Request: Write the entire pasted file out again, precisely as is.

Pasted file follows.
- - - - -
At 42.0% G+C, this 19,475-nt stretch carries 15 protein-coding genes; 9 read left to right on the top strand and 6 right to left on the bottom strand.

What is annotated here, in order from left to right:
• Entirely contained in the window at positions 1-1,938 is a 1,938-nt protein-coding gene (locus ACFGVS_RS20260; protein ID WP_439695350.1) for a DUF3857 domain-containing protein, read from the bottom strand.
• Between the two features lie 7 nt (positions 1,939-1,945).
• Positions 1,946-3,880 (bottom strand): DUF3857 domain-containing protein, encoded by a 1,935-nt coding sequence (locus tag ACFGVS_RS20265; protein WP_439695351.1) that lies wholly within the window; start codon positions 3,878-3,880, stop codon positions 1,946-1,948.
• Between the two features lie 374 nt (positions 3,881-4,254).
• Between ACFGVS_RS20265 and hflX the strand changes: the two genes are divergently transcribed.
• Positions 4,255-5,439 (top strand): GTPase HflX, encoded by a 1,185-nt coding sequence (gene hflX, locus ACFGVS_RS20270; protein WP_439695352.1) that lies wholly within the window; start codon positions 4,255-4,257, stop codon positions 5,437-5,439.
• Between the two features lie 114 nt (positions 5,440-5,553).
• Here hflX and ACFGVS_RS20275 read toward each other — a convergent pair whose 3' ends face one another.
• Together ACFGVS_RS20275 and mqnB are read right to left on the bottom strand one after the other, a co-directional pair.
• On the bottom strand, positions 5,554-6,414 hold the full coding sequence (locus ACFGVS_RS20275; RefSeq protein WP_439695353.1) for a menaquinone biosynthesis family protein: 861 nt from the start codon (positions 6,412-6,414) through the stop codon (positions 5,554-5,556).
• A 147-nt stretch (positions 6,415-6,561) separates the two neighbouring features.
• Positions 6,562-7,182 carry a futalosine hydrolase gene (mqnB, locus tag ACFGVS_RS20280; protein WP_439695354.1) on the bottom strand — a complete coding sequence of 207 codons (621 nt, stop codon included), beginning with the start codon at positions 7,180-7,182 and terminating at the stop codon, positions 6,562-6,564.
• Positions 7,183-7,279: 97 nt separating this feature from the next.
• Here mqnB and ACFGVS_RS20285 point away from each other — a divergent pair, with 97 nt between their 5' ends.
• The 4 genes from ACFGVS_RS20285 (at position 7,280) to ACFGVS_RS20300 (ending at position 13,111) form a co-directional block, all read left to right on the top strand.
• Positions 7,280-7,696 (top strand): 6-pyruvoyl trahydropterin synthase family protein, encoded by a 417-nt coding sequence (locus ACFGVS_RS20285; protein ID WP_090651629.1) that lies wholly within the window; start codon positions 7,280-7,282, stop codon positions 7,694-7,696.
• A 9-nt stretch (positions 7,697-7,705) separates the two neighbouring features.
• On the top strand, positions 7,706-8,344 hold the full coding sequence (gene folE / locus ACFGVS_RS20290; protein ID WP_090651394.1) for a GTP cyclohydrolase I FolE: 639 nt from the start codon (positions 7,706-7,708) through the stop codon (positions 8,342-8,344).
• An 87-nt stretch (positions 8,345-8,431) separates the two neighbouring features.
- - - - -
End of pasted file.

At 42.0% G+C, this 19,475-nt stretch carries 15 protein-coding genes; 9 read left to right on the top strand and 6 right to left on the bottom strand.

What is annotated here, in order from left to right:
• Entirely contained in the window at positions 1-1,938 is a 1,938-nt protein-coding gene (locus ACFGVS_RS20260; protein ID WP_439695350.1) for a DUF3857 domain-containing protein, read from the bottom strand.
• Between the two features lie 7 nt (positions 1,939-1,945).
• Positions 1,946-3,880 (bottom strand): DUF3857 domain-containing protein, encoded by a 1,935-nt coding sequence (locus tag ACFGVS_RS20265; protein WP_439695351.1) that lies wholly within the window; start codon positions 3,878-3,880, stop codon positions 1,946-1,948.
• Between the two features lie 374 nt (positions 3,881-4,254).
• Between ACFGVS_RS20265 and hflX the strand changes: the two genes are divergently transcribed.
• Positions 4,255-5,439 (top strand): GTPase HflX, encoded by a 1,185-nt coding sequence (gene hflX, locus ACFGVS_RS20270; protein WP_439695352.1) that lies wholly within the window; start codon positions 4,255-4,257, stop codon positions 5,437-5,439.
• Between the two features lie 114 nt (positions 5,440-5,553).
• Here hflX and ACFGVS_RS20275 read toward each other — a convergent pair whose 3' ends face one another.
• Together ACFGVS_RS20275 and mqnB are read right to left on the bottom strand one after the other, a co-directional pair.
• On the bottom strand, positions 5,554-6,414 hold the full coding sequence (locus ACFGVS_RS20275; RefSeq protein WP_439695353.1) for a menaquinone biosynthesis family protein: 861 nt from the start codon (positions 6,412-6,414) through the stop codon (positions 5,554-5,556).
• A 147-nt stretch (positions 6,415-6,561) separates the two neighbouring features.
• Positions 6,562-7,182 carry a futalosine hydrolase gene (mqnB, locus tag ACFGVS_RS20280; protein WP_439695354.1) on the bottom strand — a complete coding sequence of 207 codons (621 nt, stop codon included), beginning with the start codon at positions 7,180-7,182 and terminating at the stop codon, positions 6,562-6,564.
• Positions 7,183-7,279: 97 nt separating this feature from the next.
• Here mqnB and ACFGVS_RS20285 point away from each other — a divergent pair, with 97 nt between their 5' ends.
• The 4 genes from ACFGVS_RS20285 (at position 7,280) to ACFGVS_RS20300 (ending at position 13,111) form a co-directional block, all read left to right on the top strand.
• Positions 7,280-7,696 (top strand): 6-pyruvoyl trahydropterin synthase family protein, encoded by a 417-nt coding sequence (locus ACFGVS_RS20285; protein ID WP_090651629.1) that lies wholly within the window; start codon positions 7,280-7,282, stop codon positions 7,694-7,696.
• A 9-nt stretch (positions 7,697-7,705) separates the two neighbouring features.
• On the top strand, positions 7,706-8,344 hold the full coding sequence (gene folE / locus ACFGVS_RS20290; protein ID WP_090651394.1) for a GTP cyclohydrolase I FolE: 639 nt from the start codon (positions 7,706-7,708) through the stop codon (positions 8,342-8,344).
• An 87-nt stretch (positions 8,345-8,431) separates the two neighbouring features.